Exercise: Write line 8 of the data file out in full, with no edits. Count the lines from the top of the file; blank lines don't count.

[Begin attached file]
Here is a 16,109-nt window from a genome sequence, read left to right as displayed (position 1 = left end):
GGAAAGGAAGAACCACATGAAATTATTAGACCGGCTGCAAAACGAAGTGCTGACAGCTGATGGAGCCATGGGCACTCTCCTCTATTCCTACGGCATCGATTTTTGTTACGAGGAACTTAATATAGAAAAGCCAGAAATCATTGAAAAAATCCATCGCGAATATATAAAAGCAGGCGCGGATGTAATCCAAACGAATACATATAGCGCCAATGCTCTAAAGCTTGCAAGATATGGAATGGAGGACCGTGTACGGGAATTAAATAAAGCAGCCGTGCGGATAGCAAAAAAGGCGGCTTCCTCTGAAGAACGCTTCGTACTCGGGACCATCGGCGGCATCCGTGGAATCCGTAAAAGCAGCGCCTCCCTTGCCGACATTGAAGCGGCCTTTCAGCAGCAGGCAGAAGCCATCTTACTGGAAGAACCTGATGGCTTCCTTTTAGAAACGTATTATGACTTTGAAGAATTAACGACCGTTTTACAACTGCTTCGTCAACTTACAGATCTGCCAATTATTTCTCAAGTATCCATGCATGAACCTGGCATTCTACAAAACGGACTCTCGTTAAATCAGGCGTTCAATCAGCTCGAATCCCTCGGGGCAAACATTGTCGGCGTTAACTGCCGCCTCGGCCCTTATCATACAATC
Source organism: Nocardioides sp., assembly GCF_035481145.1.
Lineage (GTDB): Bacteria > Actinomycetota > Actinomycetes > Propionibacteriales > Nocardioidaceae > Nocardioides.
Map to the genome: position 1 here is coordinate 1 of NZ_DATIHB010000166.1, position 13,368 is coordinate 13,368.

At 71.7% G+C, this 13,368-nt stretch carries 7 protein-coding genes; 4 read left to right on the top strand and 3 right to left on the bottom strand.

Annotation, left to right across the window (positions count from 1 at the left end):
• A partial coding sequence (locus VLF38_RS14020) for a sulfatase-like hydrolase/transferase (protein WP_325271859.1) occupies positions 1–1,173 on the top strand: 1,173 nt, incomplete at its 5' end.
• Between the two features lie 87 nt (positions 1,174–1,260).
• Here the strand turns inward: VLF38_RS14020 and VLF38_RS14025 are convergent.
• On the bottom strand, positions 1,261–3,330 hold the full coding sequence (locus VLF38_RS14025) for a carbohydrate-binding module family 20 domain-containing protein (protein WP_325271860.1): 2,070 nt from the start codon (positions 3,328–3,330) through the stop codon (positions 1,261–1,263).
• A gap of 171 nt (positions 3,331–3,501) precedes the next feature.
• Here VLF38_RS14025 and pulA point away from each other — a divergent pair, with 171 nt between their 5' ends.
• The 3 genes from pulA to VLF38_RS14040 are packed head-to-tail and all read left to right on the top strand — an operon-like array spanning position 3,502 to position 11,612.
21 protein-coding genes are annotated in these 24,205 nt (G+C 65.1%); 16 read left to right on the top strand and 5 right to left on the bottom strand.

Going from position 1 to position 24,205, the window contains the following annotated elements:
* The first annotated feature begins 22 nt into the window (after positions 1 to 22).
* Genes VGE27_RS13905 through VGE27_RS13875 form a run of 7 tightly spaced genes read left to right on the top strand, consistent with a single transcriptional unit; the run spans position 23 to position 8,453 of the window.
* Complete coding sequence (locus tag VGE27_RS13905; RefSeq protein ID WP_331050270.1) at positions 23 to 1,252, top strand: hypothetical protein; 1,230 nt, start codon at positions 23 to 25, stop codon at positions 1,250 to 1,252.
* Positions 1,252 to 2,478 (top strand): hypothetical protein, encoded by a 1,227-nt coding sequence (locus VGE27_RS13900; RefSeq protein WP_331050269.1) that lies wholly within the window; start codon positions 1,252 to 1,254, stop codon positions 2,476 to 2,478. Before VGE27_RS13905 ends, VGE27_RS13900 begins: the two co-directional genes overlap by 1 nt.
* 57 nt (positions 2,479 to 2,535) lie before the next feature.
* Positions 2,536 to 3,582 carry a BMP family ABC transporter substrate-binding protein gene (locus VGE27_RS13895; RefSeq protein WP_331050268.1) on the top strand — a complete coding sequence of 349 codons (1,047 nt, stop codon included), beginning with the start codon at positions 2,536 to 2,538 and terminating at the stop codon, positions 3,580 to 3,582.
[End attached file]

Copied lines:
• A partial coding sequence (locus VLF38_RS14020) for a sulfatase-like hydrolase/transferase (protein WP_325271859.1) occupies positions 1–1,173 on the top strand: 1,173 nt, incomplete at its 5' end.